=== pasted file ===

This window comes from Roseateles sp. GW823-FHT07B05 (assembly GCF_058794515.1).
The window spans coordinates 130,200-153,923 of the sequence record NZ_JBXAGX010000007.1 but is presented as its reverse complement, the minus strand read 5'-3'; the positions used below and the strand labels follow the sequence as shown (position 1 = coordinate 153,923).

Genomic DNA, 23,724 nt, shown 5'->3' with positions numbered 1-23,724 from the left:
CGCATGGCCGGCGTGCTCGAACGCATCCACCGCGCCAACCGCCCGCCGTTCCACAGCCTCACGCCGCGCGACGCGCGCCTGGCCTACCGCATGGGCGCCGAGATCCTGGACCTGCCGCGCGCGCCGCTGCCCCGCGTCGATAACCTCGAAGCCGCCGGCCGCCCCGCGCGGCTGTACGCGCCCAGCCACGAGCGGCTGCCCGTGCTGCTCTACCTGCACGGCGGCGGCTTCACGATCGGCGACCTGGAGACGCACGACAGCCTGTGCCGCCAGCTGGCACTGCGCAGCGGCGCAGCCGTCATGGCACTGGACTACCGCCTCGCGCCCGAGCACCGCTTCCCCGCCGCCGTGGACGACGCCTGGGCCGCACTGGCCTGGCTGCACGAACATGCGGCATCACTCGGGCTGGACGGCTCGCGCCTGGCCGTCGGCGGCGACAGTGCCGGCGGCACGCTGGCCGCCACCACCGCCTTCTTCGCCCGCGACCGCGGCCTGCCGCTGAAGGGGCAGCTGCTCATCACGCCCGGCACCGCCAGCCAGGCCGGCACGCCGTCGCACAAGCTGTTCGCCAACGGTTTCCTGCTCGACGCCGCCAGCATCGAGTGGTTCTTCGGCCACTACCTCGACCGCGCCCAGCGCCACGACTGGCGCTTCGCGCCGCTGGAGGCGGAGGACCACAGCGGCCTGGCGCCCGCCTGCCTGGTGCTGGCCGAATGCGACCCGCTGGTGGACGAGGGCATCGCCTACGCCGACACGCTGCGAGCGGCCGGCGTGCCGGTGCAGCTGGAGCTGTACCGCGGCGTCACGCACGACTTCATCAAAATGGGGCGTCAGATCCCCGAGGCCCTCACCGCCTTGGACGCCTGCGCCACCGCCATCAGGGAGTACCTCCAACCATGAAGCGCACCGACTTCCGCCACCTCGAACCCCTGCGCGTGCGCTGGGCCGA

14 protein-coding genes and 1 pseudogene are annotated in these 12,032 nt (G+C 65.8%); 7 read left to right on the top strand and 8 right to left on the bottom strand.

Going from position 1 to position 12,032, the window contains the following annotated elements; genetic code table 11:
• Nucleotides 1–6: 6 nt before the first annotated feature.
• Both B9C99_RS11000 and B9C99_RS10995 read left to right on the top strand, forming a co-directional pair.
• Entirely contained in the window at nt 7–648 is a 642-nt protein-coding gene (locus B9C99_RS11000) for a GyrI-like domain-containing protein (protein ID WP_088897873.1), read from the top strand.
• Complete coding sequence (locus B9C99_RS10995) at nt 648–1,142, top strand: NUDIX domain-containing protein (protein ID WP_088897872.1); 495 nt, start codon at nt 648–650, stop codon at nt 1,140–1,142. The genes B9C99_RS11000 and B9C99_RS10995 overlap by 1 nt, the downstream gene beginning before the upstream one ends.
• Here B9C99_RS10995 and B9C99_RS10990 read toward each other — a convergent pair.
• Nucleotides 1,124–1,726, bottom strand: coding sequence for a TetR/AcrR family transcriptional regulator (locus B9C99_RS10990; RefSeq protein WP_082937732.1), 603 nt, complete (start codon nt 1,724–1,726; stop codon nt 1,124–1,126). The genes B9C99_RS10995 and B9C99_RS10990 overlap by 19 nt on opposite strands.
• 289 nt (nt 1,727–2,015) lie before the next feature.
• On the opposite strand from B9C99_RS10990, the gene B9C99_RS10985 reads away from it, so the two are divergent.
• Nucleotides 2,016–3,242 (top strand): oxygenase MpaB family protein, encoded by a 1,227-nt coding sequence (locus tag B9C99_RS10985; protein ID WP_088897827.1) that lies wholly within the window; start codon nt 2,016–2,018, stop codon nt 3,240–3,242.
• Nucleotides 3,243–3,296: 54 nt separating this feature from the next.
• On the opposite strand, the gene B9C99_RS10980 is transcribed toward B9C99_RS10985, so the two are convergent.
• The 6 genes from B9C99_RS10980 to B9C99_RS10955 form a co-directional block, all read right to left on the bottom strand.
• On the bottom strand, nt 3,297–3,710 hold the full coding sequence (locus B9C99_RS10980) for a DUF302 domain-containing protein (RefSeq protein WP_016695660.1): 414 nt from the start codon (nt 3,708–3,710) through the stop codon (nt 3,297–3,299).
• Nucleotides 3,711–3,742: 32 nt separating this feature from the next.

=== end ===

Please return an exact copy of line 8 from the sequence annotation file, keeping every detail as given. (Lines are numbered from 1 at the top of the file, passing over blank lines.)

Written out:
• Both B9C99_RS11000 and B9C99_RS10995 read left to right on the top strand, forming a co-directional pair.